Non-Drowsy Statistics

Stats. Don't worry. We're not dragging out your high school math teacher. We're talking about fun statistics! OK. Well, important ones at least.

Many people don’t realize that there's a whole lot of data about the status of WebRTC streams readily available and (this is the fun part) all it takes is a single JavaScript call.

What is this great, omniscient call, you ask; RTCRtpReceiver.getStats().

It returns a promise with an RTCStatsReport object which provides an enormous amount of information about your streams (both incoming and outgoing).

Let’s say you want to calculate the number of packets lost in a session and alert the user that they may be experiencing a bad viewing experience because of network issues. You simply need to dive into the RTCStatsReport and look at the RTCInboundRTPStreamStats. There you will find a packetsLost property which tracks (any guesses?) how much packet loss you are seeing over a period of time. If it becomes higher than let’s say 30%, you would alert your user. Convenient, right?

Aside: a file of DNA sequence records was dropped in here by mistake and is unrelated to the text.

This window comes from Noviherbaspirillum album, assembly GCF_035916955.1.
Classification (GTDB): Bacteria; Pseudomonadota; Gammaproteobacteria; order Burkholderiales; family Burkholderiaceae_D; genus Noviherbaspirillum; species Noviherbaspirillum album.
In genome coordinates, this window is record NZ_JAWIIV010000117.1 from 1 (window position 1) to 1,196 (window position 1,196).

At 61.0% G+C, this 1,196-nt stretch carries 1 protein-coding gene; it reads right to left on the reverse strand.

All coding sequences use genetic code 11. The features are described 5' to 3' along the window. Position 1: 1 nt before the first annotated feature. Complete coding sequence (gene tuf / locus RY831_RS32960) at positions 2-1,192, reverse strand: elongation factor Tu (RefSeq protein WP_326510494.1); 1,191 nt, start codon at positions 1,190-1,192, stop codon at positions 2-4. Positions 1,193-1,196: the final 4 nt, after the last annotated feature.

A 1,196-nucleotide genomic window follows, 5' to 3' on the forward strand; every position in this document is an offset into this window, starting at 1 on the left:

Since we integrated Red5 Pro with WebRTC, the same valuable stats are also accessible with our HTML5 Streaming SDK.

Once a WebRTC peer connection (either publisher or subscriber) has been properly established, you can access the underlying RTCPeerConnection using the getConnection() method on the publisher or subscriber instance. From there, you can use any of the APIs [call?] RTCPeerConnection provides to gather data you need.

As an example, our testbed publisher examples show bitrate and packet count. We are able to show this by:

1) Accessing the RTCPeerConnection after the publisher has started a stream (link).
2) Then accessing the data from getStats on an interval (link).

So there you have it. All the stats you need, no math needed! So what shall you do with this powerful tool? Let us know, but no matter what, we will not be held responsible for it.

Happy coding!

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